Significant changes in corporate governance in recent years have led to a material rise in disputes over employee incentives. An employee who has previously benefited from generous stock and other incentives can no longer be comfortable in the knowledge that his vested entitlements are safe.

On the other hand employers seeking to clawback vested incentives or reduced unvested incentives face increasingly complex challenges. For example in 2014 when Tesco discovered a serious revenue recognition issue it sought to withhold certain benefits which were due to be made to departing senior executives, only to decide later on as a result of legal advice that it was unable to do so.

Below we set out four key tips to assist employers in dealing with complex disputes taking into account the various areas of law which are often engaged.

Clawback Provisions

These provisions are often contractual provisions that give employers the discretion to reduce or recoup some or all of an incentive which an employee might otherwise have expected to receive or to retain in circumstances where some act of misconduct has occurred or a state of affairs which have understood to subsist in factors not.

The discretion given to the employer may be unrestricted or may be restricted within certain parameters.

The final decision as to whether or not a discretion is or will be exercised is often following a lengthy process of investigation. It is important that the employer drafts these clawback provisions in a way that it enables the employer to withhold incentives pending the outcome of the company’s investigation.

Exercise of Employer’s Discretion

The exercise of an employer’s discretion is now subject to an increasing number of implied restrictions following recent developments in case law:

  • Irrationality

It is quite a high hurdle for an employee to succeed in claiming that the employer’s exercise of its discretion was irrational. However in a recent case an employee who was dismissed for poor performance was then deprived of his ability to exercise certain stock options by the board’s exercise of its discretion to forfeit those options. The Court of Appeal concluded that the decision was irrational, that no reasonable employer would have made that decision.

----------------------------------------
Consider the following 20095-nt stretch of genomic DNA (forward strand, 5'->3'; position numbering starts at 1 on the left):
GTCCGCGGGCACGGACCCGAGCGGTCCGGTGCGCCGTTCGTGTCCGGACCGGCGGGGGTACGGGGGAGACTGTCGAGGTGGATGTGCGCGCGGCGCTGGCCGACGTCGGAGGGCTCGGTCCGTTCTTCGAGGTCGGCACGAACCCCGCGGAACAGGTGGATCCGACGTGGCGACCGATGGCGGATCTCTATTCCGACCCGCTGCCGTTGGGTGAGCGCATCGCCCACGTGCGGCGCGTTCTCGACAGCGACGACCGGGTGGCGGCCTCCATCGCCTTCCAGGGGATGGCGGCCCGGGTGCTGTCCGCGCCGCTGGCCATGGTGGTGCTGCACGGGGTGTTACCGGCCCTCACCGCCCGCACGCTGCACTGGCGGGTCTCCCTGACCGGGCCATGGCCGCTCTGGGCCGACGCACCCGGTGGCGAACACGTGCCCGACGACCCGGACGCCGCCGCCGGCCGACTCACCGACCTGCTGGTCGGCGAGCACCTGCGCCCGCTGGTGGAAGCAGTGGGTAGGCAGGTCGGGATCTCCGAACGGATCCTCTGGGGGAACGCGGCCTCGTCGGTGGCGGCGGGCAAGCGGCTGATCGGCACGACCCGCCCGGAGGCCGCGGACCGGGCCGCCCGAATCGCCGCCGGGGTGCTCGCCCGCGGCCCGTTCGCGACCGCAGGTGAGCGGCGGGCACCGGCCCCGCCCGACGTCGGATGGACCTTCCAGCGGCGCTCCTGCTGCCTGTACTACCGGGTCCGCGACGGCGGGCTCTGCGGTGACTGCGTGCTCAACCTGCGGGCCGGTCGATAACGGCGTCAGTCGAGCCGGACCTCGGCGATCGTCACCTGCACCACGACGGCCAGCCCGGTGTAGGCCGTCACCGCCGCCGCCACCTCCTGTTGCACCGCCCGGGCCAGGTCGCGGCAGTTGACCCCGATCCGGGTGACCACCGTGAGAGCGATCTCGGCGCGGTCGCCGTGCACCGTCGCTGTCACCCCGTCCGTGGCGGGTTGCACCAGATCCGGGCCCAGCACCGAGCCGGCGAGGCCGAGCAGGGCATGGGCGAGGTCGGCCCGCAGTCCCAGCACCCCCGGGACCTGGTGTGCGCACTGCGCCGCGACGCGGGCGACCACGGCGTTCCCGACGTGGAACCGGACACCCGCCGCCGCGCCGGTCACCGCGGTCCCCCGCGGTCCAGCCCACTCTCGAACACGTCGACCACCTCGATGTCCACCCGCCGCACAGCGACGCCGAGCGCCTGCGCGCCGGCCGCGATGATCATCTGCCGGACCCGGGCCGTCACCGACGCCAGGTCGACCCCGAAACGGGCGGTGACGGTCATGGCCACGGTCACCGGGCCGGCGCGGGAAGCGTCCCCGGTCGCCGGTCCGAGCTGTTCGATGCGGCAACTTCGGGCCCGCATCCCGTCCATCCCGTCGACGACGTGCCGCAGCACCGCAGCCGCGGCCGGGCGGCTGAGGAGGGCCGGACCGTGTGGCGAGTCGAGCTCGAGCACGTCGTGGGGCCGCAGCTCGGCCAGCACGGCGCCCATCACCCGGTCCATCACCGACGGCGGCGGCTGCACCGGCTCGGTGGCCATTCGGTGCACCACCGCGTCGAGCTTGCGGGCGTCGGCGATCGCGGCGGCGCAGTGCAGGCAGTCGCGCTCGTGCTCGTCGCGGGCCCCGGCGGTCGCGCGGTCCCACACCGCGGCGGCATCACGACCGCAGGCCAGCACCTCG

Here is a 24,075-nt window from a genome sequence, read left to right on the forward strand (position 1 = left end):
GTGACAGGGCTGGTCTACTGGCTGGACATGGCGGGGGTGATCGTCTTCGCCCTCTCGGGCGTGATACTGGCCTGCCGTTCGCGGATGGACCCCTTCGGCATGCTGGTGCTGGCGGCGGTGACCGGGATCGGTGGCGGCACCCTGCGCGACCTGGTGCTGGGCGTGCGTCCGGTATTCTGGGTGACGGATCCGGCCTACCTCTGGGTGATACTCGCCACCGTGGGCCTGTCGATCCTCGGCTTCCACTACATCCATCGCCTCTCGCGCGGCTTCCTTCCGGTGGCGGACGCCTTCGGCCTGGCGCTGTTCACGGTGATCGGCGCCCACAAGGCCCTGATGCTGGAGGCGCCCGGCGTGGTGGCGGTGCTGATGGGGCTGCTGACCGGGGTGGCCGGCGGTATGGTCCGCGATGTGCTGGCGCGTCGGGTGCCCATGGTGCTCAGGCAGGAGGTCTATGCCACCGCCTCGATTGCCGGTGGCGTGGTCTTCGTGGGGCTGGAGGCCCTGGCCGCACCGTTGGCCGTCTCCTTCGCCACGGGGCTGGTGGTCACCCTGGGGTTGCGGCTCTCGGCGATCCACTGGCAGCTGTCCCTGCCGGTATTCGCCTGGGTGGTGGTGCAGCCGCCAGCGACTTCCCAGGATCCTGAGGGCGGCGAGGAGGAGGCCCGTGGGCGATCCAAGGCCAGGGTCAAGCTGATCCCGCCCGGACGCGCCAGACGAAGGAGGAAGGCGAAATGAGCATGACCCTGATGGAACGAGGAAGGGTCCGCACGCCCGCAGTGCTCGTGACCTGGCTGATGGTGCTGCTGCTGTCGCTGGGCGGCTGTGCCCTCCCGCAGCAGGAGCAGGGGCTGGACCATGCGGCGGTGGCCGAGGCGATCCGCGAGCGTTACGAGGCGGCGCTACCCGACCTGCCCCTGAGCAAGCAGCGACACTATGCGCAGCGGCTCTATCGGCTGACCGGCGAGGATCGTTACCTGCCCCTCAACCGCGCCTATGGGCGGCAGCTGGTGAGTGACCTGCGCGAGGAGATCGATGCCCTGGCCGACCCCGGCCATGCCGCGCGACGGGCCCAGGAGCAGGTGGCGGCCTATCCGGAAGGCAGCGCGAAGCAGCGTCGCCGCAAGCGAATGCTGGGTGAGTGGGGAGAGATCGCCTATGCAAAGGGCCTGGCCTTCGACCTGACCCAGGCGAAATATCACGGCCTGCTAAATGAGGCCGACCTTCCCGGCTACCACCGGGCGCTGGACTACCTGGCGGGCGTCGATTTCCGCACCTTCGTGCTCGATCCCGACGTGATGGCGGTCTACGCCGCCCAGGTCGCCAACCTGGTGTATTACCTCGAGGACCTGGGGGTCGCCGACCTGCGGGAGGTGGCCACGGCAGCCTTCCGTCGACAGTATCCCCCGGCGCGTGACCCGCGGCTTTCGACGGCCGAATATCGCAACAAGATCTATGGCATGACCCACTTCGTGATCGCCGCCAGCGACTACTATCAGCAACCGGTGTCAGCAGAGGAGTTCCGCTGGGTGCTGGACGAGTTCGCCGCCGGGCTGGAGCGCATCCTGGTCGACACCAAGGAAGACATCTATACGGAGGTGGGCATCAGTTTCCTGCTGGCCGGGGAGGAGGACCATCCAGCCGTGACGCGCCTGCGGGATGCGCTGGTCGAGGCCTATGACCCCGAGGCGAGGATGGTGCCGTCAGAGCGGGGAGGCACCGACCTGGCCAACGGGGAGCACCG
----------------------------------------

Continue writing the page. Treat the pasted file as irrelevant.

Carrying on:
• Trust and Confidence

In the context of the exercise of discretion, this is often a last resort leading to a claim for constructive dismissal.


Another consideration is whether the provision in question constitutes an unenforceable penalty.

Normally the clawback provision will operate on a breach of contract but if it is does not the penalty clause doctrine could apply.

A recent Supreme Court decision clarified the issue on penalty clauses and made clear that the test for what constitutes an unenforceable penalty will be whether the clauses are a secondary obligation that imposes a detriment on the contract breaker which is out of all proportion to any legitimate interest of the innocent party in the enforcement of the primary obligation.

Tax issues

The position on tax is complex and many employers simply decide to recover the net sums received after application of tax when applying clawback. In fact careful drafting is required if the employer intends to reserve discretion to seek a clawback on a gross basis.

These types of disputes are increasing in number. The breadth of legal expertise required to deal with them is also increasing. Expertise may stretch across employment, tax, share schemes, pensions, regulatory issues, financial services and public law.

Need Some Advice?

If you have any questions about workplace incentives, call to speak to a specialist employment lawyer using the telephone numbers below. Bray & Bray have three main offices across Leicestershire, feel free to phone or pop in to talk to our solicitors.